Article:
Once upon the time there were three Empires. One was ruled by the Ottoman Sultan, one by the Russian Czar, one by the Persian Shah. The three Empires had been regional powers for centuries, and they fought each other over the supremacy in the South Caucasus. Parallel powers with parallel problems of poor modernization and socio-political crystallization which eventually turned them from predators into preys.
At the beginning of the XX century they made their last effort of modernization through reforms, becoming constitutional monarchies: the Sultanate in 1908 reintroduce the Constitution, the then Petersburg court in 1905 adopted its first one, while the Peacock’s throne in 1906. In the 20ies and 30ies they carried out harsh processes of modernization, secularization, industrialization to catch up with those external actors that had threatened them seriously – in terms of statehood and sovereignty – during and after the First World War. Thus, again parallel but deeply divided, the backbone of Eurasia searched its new identity and world’s role as Republics.
At the beginning of the XXI century the three States heirs of the Empires found themselves in the backlash of some of the processes they had started during the XX century. Significantly, forced secularization was put at question, with different degrees.
As they still move on, their path may be a bit less parallel than before. Indeed, there seems to be room for cooperation, or tangential routes. Russia and Turkey may have buried the war axe, and –still pragmatically and cautiously – to have assessed each other as possibly reliable partners.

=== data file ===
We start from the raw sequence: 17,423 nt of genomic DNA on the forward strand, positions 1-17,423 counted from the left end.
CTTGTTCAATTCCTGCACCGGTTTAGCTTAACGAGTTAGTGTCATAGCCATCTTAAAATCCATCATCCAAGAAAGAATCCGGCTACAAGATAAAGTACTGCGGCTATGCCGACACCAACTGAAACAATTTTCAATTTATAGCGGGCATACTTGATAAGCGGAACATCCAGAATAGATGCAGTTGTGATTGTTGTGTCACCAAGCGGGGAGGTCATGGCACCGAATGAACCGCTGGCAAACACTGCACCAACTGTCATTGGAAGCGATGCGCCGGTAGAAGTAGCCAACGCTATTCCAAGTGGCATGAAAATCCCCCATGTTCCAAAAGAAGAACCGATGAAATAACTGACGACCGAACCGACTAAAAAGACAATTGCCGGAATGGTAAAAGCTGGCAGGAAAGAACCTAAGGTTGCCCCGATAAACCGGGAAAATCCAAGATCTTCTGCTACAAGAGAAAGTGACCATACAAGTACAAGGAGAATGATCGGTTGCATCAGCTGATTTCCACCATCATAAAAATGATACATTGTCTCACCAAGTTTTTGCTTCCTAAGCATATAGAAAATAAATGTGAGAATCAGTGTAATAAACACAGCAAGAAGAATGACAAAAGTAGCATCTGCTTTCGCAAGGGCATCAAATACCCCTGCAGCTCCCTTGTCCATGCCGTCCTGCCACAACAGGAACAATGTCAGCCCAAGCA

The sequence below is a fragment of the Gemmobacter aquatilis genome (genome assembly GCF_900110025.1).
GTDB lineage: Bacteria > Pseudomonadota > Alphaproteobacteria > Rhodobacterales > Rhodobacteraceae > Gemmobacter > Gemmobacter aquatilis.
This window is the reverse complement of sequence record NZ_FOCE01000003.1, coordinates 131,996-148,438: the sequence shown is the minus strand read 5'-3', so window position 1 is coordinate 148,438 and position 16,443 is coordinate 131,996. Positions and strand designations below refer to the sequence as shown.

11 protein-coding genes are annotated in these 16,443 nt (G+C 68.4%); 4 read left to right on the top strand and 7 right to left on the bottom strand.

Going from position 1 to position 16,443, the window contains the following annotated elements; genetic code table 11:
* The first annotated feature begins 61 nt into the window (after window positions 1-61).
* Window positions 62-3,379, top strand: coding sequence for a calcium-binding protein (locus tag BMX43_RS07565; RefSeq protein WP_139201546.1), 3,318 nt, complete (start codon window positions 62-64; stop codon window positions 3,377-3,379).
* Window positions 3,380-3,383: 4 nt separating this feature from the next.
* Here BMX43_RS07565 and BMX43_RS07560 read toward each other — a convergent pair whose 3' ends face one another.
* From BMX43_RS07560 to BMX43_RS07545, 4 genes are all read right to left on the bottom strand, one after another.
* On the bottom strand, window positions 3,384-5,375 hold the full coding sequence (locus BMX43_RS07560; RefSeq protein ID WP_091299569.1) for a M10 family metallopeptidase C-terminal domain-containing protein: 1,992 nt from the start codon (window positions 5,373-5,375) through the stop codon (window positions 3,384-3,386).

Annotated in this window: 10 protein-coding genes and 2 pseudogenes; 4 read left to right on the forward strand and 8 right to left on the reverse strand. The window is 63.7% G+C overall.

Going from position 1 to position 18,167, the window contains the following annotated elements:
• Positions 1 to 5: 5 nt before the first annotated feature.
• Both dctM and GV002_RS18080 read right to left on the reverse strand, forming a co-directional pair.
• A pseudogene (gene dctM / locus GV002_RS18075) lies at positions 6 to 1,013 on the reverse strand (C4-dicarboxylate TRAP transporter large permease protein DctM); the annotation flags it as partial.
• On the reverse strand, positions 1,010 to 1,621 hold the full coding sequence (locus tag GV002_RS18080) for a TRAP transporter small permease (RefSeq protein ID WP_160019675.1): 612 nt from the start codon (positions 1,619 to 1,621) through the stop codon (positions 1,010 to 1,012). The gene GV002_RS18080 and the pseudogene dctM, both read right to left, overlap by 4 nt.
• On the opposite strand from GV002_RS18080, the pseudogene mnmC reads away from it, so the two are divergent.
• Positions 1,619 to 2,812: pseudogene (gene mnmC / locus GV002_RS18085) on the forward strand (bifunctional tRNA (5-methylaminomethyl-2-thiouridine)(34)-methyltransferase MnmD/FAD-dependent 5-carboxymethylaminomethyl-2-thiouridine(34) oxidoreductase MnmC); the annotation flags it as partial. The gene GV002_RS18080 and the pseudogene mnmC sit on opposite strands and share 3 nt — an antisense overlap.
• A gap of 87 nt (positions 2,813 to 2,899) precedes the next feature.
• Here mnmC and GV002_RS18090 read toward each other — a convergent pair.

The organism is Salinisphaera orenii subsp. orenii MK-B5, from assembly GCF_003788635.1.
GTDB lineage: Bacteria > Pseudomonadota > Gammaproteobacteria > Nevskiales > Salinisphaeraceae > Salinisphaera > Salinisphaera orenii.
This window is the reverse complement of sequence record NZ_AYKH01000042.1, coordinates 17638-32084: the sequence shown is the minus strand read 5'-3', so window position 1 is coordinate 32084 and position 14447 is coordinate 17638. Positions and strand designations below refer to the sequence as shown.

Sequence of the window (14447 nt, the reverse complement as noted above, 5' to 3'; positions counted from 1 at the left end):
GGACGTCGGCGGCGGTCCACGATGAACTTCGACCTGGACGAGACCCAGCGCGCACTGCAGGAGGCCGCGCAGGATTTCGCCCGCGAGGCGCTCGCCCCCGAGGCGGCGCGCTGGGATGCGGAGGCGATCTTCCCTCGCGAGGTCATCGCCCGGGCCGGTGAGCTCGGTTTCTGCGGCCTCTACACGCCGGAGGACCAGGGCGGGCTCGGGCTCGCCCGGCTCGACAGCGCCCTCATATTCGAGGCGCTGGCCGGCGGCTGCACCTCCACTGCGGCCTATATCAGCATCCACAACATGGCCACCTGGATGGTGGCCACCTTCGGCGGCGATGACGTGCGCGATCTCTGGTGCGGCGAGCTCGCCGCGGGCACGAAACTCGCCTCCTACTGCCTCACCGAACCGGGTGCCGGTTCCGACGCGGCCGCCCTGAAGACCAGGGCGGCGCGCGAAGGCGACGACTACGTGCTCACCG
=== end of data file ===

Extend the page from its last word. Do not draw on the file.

A big Turkish delegation headed by Prime Minister Erdoğan accompanied by seven members of the Government and 200 businessmen visited Moscow last week. Russia will build the first Turkish nuclear power plant, and discussions were held concerning South Stream and Samsun-Ceyan oil pipeline. For Ankara, Eurasia may be le plan B from 2013.
And for the South Caucasus? If the gear moves, the cogs must find a proper place, in order not to crash/not to make the rotating wheels crash.
This concerns Georgia, set between Black Sea Russia and Black Sea Turkey, with two of its Autonomous Republics -Ajara in the South and breakaway Abkhazia in the North- highly economically dependant of Turkey or Russia. Well, Abkhazia much more than just that…
While Baku welcomes the cooperation, Yerevan protested the gift presented during the meeting at the Kremlin: a copy of the Moscow Treaty that definitely harmed Armenian interests.
Armenian interests are a matter of dispute. In the midst of a new wave of political crisis/revolutions, Levon Ter Petrosyan brought again Yerevanits in the streets. Is he still a leader? He had his chance, used it and exhausted it. But he still looks visionary enough to be a leader, probably due to the lack of a new one, as well.
Do Armenians need a new leader? The square appeared ready for something more than Ter Petrosyan can give.
Still, a square never hosts an entire country.
So, no matter how many persons protest, they will never fully represent the whole people’s will and many Armenians may feel much more at ease with continuity than with change.
One wonders if the Government feels at ease, as well.
Pashinyan e l’Armenia di domani
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